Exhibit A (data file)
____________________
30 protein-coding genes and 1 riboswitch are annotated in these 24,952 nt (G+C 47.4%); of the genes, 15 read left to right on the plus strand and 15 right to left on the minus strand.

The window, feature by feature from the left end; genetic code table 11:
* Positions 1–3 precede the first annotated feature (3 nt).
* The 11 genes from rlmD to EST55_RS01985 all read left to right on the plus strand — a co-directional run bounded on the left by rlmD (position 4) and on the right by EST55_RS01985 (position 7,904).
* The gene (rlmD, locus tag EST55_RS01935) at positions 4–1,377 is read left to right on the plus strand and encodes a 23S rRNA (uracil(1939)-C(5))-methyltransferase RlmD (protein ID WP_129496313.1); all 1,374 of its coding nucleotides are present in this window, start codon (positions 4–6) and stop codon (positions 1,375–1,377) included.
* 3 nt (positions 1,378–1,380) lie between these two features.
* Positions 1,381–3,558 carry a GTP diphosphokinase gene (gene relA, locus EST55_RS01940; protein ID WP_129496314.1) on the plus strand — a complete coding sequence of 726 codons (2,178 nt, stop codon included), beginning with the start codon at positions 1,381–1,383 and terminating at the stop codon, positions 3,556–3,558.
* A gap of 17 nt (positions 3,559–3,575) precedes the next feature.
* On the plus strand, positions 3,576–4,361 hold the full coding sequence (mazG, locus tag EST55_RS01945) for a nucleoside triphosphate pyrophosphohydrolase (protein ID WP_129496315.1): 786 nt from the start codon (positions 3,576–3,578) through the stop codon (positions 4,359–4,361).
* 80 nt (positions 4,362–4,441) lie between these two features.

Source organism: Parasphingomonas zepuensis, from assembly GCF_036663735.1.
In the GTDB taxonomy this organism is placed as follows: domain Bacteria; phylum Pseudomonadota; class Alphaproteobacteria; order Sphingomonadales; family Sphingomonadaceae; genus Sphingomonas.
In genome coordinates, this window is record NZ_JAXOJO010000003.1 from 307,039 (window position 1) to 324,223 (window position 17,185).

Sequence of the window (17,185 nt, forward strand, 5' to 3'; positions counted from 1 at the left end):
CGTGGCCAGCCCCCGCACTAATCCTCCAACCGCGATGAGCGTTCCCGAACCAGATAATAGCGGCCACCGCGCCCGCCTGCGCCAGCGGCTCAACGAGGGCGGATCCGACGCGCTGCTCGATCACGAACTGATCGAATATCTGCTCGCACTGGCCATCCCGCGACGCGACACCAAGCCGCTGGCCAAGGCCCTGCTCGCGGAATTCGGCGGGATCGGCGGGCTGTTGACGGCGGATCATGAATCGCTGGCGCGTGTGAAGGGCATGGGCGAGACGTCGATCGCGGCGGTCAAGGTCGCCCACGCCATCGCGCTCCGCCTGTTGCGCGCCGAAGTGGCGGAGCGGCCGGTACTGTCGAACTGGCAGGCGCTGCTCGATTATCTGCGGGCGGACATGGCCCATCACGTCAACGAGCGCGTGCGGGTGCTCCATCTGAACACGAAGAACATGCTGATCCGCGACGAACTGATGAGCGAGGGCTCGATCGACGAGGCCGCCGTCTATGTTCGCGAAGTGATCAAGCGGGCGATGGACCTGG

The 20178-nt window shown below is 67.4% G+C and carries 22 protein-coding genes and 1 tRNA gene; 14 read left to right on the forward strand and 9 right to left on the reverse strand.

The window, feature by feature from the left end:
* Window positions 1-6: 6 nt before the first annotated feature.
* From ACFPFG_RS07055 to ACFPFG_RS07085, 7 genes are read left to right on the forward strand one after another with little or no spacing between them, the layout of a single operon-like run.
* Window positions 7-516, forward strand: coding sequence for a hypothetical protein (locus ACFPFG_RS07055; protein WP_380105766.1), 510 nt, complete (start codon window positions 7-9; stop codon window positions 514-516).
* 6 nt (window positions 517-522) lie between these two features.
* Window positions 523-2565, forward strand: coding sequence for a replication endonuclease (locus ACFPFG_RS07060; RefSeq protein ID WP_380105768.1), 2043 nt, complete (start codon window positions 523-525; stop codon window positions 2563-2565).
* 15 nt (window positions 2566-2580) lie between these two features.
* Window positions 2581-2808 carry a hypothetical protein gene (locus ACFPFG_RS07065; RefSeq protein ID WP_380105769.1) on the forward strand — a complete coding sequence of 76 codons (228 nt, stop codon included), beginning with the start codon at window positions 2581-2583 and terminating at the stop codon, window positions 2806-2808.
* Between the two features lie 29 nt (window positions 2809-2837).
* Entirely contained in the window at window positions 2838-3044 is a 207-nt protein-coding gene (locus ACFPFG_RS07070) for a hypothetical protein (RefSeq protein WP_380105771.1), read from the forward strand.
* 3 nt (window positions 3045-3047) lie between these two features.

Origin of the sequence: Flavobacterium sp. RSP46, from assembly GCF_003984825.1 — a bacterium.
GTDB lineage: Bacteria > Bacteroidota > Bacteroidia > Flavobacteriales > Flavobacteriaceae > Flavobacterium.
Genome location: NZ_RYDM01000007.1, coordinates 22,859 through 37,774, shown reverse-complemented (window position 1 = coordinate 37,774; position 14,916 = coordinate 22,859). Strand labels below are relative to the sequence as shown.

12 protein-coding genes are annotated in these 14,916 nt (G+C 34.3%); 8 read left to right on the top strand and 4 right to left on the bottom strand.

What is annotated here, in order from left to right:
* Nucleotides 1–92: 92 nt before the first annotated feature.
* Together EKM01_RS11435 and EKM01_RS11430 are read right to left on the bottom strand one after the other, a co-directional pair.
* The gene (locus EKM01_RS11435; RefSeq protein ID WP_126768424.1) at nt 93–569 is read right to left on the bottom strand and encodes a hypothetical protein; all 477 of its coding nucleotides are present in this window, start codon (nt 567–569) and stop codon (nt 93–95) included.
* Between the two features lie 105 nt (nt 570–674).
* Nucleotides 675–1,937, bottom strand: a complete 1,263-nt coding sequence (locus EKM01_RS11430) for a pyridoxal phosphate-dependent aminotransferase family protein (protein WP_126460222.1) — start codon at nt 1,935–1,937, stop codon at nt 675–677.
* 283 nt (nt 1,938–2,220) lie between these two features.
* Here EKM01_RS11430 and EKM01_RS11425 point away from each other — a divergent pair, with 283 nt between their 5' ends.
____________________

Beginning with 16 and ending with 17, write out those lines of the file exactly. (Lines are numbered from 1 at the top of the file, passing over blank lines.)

The 20178-nt window shown below is 67.4% G+C and carries 22 protein-coding genes and 1 tRNA gene; 14 read left to right on the forward strand and 9 right to left on the reverse strand.

The window, feature by feature from the left end: